What’s going on in Sri Lanka? This South Asian island of 22 million inhabitants has been plagued by violent clashes and cascading resignations for several weeks. In question: the territory is facing its worst economic crisis since its independence in 1948 vis-à-vis the United Kingdom, suffering from shortages of essential goods, long daily power cuts and record inflation. Crises, accentuated by the Islamist attacks of Easter in 2019, then the Covid-19 pandemic, which dried up the reserves of foreign currencies provided by income from tourism and remittances from the diaspora.
In the aftermath of the most deadly day in recent weeks which led to his resignation, the former Prime Minister was placed this Tuesday, May 10 in safety in a place which was not disclosed. After breaking through the main gate of his residence in Colombo, the demonstrators had tried to storm the main two-storey building where the brother of President Gotabaya Rajapaksa had taken refuge with his family. “At least 10 incendiary bombs were thrown into the complex” said the senior security official, as evidenced by the many videos posted on social networks.
House of just-resigned PM of Sri Lanka Mahinda Rajapaksa burnt down. Houses of many MPs also have been burnt down. pic.twitter.com/oq10kRoiEj
— Sidhant Sibal (@sidhant) May 9, 2022
Clashes between supporters of the former Prime Minister and anti-government demonstrators have left five people dead, including a deputy, and nearly 200 injured since the start of the week. Sri Lankan protesters and religious leaders blame the former prime minister for inciting family clan supporters to attack peaceful anti-government protesters, prompting reprisals. Dozens of homes belonging to Rajapaksa supporters were burned elsewhere in the country, subject to a curfew. Thousands of soldiers and police have therefore been deployed in the country to ensure compliance.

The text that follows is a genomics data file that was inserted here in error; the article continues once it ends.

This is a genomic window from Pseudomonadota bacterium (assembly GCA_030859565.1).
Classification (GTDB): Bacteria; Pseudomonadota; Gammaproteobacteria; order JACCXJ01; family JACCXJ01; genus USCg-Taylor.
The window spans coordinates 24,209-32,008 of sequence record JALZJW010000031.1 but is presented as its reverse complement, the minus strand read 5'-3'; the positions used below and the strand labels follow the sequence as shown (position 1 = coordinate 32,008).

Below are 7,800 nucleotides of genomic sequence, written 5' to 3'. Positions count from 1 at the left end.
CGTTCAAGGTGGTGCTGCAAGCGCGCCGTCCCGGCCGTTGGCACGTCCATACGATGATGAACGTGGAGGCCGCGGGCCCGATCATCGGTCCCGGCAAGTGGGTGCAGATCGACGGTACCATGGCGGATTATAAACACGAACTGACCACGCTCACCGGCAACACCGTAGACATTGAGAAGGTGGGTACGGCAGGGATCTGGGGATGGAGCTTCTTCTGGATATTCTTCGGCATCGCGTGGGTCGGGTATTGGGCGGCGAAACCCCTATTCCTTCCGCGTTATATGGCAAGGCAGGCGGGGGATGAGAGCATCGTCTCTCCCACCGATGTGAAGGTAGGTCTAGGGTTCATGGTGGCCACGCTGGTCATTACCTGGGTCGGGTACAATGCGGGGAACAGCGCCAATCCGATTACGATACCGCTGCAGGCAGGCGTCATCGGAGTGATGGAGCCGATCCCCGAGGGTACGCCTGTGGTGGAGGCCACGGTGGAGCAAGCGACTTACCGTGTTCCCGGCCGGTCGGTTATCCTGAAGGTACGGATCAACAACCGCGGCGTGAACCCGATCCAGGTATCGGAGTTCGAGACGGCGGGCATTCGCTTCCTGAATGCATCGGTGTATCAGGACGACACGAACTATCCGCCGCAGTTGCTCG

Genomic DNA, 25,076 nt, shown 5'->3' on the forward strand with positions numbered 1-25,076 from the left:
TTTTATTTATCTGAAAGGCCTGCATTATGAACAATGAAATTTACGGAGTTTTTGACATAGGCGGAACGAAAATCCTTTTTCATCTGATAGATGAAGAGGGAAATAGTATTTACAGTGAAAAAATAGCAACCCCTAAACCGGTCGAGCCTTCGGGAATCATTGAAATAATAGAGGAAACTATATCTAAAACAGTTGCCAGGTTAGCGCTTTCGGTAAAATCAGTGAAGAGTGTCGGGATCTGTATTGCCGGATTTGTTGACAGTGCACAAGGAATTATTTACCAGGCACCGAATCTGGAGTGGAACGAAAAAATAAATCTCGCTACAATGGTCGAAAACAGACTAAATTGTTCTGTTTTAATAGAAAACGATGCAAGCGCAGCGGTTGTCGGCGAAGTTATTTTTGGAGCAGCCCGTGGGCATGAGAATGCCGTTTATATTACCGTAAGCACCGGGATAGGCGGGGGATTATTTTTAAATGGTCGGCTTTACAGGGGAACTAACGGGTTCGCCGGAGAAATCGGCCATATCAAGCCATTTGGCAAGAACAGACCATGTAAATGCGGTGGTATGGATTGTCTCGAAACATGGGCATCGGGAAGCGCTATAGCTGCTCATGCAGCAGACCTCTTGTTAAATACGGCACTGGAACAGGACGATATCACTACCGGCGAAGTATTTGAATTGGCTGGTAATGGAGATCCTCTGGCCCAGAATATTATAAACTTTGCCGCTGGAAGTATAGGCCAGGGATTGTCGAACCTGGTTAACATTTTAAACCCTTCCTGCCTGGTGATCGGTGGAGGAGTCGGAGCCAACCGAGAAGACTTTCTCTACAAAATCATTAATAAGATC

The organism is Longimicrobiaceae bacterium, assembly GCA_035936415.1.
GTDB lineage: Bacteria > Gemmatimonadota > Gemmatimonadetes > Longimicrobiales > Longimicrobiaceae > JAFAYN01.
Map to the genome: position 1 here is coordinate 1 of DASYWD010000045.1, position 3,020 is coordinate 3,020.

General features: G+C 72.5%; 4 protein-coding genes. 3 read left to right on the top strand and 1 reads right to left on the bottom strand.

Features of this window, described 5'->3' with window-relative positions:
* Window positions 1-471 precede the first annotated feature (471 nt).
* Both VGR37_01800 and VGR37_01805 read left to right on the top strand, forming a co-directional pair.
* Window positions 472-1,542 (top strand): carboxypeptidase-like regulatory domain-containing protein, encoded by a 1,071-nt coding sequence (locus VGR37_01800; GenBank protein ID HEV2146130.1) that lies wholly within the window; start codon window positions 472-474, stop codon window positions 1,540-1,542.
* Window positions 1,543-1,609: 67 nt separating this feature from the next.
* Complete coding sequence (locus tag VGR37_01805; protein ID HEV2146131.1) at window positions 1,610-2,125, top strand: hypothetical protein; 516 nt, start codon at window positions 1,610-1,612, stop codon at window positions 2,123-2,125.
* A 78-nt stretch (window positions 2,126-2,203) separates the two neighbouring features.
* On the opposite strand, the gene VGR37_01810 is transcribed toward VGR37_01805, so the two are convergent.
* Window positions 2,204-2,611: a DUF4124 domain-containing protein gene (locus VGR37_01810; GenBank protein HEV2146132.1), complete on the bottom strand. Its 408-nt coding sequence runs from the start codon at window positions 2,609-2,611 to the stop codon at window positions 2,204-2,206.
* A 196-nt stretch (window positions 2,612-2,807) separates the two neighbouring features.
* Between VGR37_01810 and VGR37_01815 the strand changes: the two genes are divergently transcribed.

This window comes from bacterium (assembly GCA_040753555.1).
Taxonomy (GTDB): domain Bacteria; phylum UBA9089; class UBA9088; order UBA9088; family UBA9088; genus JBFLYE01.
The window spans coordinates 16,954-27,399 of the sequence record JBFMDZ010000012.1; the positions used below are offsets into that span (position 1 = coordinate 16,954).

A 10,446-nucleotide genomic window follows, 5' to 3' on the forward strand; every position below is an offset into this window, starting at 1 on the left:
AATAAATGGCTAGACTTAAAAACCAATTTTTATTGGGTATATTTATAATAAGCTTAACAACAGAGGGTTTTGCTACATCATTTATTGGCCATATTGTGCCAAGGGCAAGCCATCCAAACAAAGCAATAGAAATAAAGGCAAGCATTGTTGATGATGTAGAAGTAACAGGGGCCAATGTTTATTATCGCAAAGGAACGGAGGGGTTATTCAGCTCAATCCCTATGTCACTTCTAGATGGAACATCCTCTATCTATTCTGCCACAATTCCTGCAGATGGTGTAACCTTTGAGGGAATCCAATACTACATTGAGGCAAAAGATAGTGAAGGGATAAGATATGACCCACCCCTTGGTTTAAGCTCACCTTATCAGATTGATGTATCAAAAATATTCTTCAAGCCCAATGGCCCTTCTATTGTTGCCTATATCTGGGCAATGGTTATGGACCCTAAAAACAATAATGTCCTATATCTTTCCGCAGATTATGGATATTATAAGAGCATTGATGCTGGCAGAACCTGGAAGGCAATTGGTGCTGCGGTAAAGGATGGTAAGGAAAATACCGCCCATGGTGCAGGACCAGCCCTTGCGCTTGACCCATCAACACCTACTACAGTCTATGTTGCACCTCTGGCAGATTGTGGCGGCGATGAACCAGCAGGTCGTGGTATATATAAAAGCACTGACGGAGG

State of emergency declared
On Monday, in Nittambuwa, about 50 kilometers north of the capital, a ruling party MP, Amarakeerthi Athukorala, killed himself after opening fire on two anti-government protesters who were blocking his car. One of the two victims, aged 27, has since succumbed to his injuries, and the MP’s bodyguard has been found dead. Two other people were killed in the town of Weeraketiya (south), by a member of the ruling party shooting at protesters.
On Friday, President Gotabaya Rajapaksa declared a state of emergency for the second time in five weeks, granting broad powers to security forces, including authorizing them to arrest suspects and detain them for long periods without judicial supervision. . It also authorizes the deployment of soldiers to maintain order, in support of the police.
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President Rajapaksa remains in office, enjoying sweeping powers and command of the security forces. Even with a coalition government, the president will be able to appoint and remove ministers as well as judges, and enjoy immunity. “If President Rajapaksa does not step down, no one, whether the crowds in the streets or the main political actors, will be appeased”, analyst Michael Kugelman of the US think tank Wilson Center told AFP. Apart from the abandonment of the former prime minister in early April, the governor of the country’s central bank and the finance minister have also left their posts.